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Can Someone Explain The Degrees Of "freedom?"  
User currently offlineSsides From United States of America, joined Feb 2001, 4059 posts, RR: 21
Posted (10 years 5 months 10 hours ago) and read 8245 times:

I have heard people on this board talk about 5th Freedom, 4th Freedom, and most recently, 8th Freedom.

Can someone go down the list and explain what each of these are? I understand the basic concept, but the numbering gets me confused.

So ... what is:

1st Freedom?
2nd Freedom?
3rd Freedom?
4th Freedom?
5th Freedom?
6th Freedom?
7th Freedom?
8th Freedom?

Many thanks.


"Lose" is not spelled with two o's!!!!
23 replies: All unread, jump to last
 
User currently offlinePatroni From Luxembourg, joined Aug 1999, 1403 posts, RR: 14
Reply 1, posted (10 years 5 months 9 hours ago) and read 8199 times:

Before I start typing a long list I opt for the lazy way and put a link to ICAO's FAQ section in here. this should answer your question  Smile

http://www.icao.int/icao/en/trivia/freedoms_air.htm

Cheers,
Tom


User currently offlineMariner From New Zealand, joined Nov 2001, 25690 posts, RR: 85
Reply 2, posted (10 years 5 months 9 hours ago) and read 8186 times:
Support Airliners.net - become a First Class Member!

Try this one - it has graphs:

http://ostpxweb.dot.gov/aviation/Data/freedoms.htm

cheers

mariner



aeternum nauta
User currently offlineSsides From United States of America, joined Feb 2001, 4059 posts, RR: 21
Reply 3, posted (10 years 5 months 9 hours ago) and read 8179 times:

OK, so let me make sure I've got this down. I'll use AA as my airline example.

1st Freedom: this allows AA to fly across Canada on a DFW-LGW flight.

2nd Freedom: this allows AA to stop at YHZ for refueling on a DFW-LGW flight.

3rd Freedom: this allows AA to fly passengers from the US to the United Kingdom.

4th Freedom: this allows AA to fly passengers from the UK to the US.

5th Freedom: (this one is a bit confusing) ... so, this would allow AA to take on, say, BA passengers connecting from CDG, at LGW and fly them to DFW?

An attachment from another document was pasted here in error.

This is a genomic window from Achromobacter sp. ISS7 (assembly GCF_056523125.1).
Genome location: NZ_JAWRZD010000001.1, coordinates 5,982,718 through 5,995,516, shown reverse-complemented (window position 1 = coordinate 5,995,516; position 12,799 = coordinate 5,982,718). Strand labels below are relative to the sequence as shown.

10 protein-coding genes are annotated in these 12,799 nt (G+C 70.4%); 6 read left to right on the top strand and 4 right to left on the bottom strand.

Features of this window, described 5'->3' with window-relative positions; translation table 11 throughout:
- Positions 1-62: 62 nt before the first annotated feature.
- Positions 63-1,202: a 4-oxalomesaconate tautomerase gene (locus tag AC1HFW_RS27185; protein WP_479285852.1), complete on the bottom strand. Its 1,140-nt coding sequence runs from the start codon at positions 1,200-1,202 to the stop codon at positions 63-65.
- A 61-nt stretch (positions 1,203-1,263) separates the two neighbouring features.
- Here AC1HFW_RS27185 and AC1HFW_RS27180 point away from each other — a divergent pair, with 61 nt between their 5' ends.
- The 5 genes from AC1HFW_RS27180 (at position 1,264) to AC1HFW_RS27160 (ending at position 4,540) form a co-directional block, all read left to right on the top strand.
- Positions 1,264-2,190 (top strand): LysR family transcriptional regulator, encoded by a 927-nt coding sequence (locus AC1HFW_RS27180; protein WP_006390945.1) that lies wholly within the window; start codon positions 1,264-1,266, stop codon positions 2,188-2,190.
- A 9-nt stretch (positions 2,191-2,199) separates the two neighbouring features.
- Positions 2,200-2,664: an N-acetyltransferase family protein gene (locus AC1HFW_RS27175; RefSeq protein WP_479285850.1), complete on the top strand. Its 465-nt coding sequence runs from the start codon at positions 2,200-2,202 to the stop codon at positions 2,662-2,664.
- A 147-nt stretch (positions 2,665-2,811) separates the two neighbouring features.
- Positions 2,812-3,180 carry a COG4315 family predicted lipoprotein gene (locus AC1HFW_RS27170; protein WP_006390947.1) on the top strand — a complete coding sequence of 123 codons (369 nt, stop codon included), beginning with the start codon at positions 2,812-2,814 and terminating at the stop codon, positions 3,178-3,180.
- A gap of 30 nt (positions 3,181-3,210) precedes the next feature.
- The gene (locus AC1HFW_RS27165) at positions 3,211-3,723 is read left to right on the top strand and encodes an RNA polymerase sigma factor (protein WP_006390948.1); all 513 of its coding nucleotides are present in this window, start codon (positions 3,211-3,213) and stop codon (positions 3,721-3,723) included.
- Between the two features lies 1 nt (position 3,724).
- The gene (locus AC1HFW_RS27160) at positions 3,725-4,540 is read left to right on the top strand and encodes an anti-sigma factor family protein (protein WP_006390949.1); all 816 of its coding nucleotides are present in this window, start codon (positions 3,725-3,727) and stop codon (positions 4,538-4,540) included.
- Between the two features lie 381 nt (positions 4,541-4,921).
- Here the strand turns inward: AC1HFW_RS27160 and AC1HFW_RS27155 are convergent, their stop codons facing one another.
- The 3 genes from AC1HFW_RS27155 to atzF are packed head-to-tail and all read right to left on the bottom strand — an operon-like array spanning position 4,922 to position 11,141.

6th Freedom: this would allow AA to fly people from the UK to MEX with a layover at DFW(?)

7th Freedom: this would allow AA to fly, for example, non-stop LGW-MEX(?)

8th Freedom: this would allow AA to fly passengers from LGW to MAN on a routing that went DFW-LGW-MAN-DFW(?)

9th Freedom: this would allow AA to fly passengers on a stand-alone LGW-MAN route.

Have I got these concepts right?



"Lose" is not spelled with two o's!!!!
User currently offlinePatroni From Luxembourg, joined Aug 1999, 1403 posts, RR: 14
Reply 4, posted (10 years 5 months 9 hours ago) and read 8156 times:

Yes, you got it right, except the 5th freedom, which has nothing to do with other airlines.

In your example, AA could fly a routing DFW-LGW-CDG and take local passenger from LGW to CDG.

Kuwait Airways does this for example on their flight KWI-AB) (FRA / FRF / EDDF), Germany">FRA-JFK, I remember that Royal Jordanian used to do that too: AMM-AMS-JFK. Just as examples.


User currently offlineJeffDCA From , joined Dec 1969, posts, RR:
Reply 5, posted (10 years 5 months 8 hours ago) and read 8133 times:

Good grief! I was expecting a topic on gyros!  Wow!  Big grin

Cheers,

Jeff


User currently offlineGamarocchi From Italy, joined Nov 2003, 198 posts, RR: 1
Reply 6, posted (10 years 5 months 8 hours ago) and read 8082 times:

Me too!!! I was not sure whether I would read a message about politics or about Mechanics...!

User currently offlineMariner From New Zealand, joined Nov 2001, 25690 posts, RR: 85
Reply 7, posted (10 years 5 months 7 hours ago) and read 8050 times:
Support Airliners.net - become a First Class Member!

Okay, which freedom is this one:

AA (pretend), flies US originating passengers from JFK to LHR. That flight continues (with some of those passengers) to (pretend) CAI.

AA also flies US originating passengers from BOS to LHR. That flight does not continue to CAI.

Which freedom does it require for the US originating pax from BOS to connect at LHR to the AA flight LHR/CAI?

Remembering that AA would not be picking up any originating passengers at LHR - only US pax connecting at LHR.

TIA

cheers

mariner



aeternum nauta
User currently offlineSsides From United States of America, joined Feb 2001, 4059 posts, RR: 21
Reply 8, posted (10 years 5 months 7 hours ago) and read 8024 times:

Mariner, I think that would be 5.5th Freedom


"Lose" is not spelled with two o's!!!!
User currently offlineNWA Man From United States of America, joined Jun 1999, 1828 posts, RR: 12
Reply 9, posted (10 years 5 months 7 hours ago) and read 8021 times:

Mariner-

Pretty sure that your scenario falls under 5th freedom as well, although it would be a limited version... I thought 6th at first, but that would require a passenger transfer in American's home country, and correct me if I'm wrong, but LHR isn't in America quite yet.



Regards,

N-Dub



Create your own luck.
User currently offlineKEno From Malaysia, joined Feb 2004, 1842 posts, RR: 27